ROME, December 11, 2009 – In a terse statement two days ago, Russia and the Church of Rome announced "the establishment of diplomatic relations between them, at the level of apostolic nunciature on the part of the Holy See, and of embassy on the part of the Russian Federation."
Six days earlier, on December 3, Pope Benedict XVI had received in audience Dmitri Medvedev, president of the Russian Federation, to whom he had given a Russian-language copy of the encyclical "Caritas in Veritate," and with whom he had discussed "cultural and social topics of common interest, like the value of the family and the contribution of believers to the life of Russia."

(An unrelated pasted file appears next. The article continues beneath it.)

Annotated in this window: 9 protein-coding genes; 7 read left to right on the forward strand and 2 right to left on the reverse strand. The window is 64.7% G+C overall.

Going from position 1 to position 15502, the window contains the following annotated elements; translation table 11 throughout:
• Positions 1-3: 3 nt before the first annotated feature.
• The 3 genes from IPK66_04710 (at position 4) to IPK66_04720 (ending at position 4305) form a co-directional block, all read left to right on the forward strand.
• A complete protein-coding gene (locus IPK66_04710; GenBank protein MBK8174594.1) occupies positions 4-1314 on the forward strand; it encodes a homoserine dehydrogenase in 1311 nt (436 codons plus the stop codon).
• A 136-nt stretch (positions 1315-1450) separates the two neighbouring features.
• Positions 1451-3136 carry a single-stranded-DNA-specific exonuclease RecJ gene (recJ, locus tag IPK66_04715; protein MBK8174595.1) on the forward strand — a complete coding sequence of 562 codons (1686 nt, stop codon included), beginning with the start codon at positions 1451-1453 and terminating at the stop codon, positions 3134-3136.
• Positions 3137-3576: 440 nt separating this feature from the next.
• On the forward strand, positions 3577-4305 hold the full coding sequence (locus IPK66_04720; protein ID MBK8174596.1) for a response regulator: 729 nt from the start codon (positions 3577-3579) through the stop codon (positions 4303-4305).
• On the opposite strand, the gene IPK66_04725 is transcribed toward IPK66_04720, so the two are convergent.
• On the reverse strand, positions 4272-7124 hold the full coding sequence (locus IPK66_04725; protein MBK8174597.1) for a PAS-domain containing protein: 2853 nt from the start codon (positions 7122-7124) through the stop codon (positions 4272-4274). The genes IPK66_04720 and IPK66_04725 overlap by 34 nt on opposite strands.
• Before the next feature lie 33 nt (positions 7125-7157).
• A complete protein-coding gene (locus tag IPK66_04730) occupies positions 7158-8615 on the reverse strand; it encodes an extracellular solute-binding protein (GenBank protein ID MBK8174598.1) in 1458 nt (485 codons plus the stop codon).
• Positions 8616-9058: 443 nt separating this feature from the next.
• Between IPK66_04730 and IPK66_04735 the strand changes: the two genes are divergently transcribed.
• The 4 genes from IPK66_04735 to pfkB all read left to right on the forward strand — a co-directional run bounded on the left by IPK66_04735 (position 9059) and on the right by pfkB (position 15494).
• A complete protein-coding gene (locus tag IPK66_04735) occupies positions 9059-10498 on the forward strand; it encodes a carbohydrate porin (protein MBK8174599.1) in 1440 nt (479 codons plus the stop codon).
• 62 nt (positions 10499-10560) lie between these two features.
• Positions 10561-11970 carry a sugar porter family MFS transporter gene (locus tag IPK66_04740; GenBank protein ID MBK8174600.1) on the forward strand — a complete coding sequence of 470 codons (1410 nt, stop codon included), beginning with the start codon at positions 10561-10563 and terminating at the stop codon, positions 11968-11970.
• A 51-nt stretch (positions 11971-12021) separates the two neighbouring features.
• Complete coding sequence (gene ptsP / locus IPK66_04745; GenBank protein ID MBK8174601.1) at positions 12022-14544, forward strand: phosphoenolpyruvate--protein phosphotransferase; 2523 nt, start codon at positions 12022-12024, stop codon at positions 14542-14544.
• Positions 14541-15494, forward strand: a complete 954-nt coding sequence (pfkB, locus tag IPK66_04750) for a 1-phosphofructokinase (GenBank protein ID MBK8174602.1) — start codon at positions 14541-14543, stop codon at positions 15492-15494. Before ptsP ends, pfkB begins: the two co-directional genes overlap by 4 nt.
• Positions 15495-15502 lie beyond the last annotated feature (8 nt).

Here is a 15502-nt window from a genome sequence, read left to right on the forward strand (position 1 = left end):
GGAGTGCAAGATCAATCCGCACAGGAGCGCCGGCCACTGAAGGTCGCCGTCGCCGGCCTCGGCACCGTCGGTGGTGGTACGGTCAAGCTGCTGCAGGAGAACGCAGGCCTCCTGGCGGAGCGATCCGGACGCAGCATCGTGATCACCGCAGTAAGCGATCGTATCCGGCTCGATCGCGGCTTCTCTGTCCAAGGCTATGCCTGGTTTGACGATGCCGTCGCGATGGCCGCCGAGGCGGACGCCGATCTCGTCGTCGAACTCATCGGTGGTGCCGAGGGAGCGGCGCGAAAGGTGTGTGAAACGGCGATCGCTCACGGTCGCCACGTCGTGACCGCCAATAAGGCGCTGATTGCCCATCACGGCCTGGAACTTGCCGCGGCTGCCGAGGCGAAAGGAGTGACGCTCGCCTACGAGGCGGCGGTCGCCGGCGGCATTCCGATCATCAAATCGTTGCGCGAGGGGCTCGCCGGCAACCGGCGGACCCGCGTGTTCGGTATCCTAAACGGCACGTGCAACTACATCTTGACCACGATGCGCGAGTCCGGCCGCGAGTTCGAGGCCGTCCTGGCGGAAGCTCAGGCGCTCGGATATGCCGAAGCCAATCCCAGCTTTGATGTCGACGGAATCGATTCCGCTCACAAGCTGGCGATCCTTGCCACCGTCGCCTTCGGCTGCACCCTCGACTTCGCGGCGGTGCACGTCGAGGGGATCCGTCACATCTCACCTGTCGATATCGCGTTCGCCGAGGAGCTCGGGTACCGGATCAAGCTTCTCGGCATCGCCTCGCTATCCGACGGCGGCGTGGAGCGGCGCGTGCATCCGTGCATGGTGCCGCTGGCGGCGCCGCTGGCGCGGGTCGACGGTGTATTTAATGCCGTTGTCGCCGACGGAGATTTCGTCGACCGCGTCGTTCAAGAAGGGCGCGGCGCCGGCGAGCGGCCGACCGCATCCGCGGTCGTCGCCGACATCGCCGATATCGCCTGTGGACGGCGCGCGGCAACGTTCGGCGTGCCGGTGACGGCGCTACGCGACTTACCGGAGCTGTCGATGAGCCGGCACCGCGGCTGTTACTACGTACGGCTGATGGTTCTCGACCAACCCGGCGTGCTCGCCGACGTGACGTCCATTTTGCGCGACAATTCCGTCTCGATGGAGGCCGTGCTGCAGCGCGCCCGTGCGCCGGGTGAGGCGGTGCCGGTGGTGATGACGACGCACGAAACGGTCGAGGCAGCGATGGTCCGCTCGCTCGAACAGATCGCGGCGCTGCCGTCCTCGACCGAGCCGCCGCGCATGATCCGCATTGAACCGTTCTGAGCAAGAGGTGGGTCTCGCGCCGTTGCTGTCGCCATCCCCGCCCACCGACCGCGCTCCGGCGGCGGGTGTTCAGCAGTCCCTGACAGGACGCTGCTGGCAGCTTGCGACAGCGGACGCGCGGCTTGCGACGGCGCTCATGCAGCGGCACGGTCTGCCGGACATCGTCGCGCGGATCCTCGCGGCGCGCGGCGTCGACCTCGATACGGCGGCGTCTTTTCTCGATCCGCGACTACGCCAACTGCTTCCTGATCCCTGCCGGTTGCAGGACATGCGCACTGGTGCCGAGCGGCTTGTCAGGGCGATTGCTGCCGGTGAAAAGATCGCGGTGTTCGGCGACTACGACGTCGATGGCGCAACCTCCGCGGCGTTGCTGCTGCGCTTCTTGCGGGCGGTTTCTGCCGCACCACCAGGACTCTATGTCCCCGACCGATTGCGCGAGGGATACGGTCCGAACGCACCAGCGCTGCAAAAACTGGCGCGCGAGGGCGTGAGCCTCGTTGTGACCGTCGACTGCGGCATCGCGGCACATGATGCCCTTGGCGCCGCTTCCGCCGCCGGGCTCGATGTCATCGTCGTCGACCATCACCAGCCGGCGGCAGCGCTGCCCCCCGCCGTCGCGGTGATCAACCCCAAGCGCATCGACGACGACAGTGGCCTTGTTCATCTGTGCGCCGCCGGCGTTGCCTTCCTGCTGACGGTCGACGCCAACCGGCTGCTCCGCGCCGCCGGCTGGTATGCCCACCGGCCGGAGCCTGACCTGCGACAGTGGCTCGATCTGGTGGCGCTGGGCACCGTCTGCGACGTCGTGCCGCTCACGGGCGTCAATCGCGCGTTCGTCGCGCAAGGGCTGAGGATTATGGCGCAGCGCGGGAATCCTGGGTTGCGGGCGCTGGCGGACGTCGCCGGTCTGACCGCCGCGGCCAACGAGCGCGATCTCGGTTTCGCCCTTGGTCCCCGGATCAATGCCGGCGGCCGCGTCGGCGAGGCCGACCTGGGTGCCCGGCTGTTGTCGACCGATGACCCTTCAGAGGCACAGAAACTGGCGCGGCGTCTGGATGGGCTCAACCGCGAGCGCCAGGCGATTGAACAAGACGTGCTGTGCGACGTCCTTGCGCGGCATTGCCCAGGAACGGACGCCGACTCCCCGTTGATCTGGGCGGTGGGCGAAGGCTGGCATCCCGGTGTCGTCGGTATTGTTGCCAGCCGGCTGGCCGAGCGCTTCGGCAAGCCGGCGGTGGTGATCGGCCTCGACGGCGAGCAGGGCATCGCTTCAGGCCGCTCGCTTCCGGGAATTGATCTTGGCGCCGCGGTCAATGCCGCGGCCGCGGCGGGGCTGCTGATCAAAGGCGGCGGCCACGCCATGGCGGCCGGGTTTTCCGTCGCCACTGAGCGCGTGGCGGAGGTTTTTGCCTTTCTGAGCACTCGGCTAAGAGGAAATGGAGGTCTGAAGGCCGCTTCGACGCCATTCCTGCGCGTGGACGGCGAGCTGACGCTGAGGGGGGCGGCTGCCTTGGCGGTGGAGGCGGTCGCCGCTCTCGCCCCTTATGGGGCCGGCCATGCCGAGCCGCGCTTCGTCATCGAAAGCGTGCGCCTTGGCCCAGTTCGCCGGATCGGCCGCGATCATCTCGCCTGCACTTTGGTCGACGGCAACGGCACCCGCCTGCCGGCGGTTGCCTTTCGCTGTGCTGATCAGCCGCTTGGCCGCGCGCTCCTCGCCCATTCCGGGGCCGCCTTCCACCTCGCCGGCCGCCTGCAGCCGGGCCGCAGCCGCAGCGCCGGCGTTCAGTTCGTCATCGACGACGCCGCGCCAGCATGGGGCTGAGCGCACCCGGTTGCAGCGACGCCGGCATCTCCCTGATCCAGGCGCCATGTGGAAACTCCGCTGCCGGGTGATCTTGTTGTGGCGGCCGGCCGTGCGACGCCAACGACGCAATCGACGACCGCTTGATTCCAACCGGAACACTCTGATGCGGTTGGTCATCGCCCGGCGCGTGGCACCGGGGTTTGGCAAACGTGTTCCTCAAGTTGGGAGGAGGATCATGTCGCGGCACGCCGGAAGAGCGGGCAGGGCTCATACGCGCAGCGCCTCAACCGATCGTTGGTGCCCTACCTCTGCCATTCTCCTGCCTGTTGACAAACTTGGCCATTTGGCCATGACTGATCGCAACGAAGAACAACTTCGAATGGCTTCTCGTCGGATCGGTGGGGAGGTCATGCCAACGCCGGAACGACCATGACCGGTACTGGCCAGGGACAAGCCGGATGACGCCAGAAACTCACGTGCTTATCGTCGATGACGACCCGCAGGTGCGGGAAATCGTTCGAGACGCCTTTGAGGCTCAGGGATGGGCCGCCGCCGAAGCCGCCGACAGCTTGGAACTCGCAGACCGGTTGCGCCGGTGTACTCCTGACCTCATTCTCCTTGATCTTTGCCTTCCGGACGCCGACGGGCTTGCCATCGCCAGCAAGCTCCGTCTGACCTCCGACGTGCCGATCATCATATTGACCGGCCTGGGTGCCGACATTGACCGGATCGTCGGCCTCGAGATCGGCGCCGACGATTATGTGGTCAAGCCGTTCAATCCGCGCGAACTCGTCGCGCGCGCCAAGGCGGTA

But it is not only with the authorities of the Russian state that the Church of Rome now has relations defined by both sides as "friendly."
With the Orthodox Church of Moscow as well, spring appears to have sprung.
One signal of this came at the same time as Medvedev's visit to Italy. A book was presented in Rome on December 2, published by the patriarchate of Moscow and containing the main speeches about Europe made over the past ten years by Joseph Ratzinger, as cardinal and pope.
The entire volume is in two languages, Italian and Russian. The title is taken from an expression that Benedict XVI used in Prague: "Europa, patria spirituale [Europe, spiritual homeland]." And its extensive introduction is signed by the president of the patriarchate's department for external Church relations, Archbishop Hilarion of Volokolamsk (in the photo), an authority of the highest order: suffice it to say that the previous occupant of this post, Kirill, is today the patriarch of the Orthodox Church of Moscow "and all Rus."
Read it all here.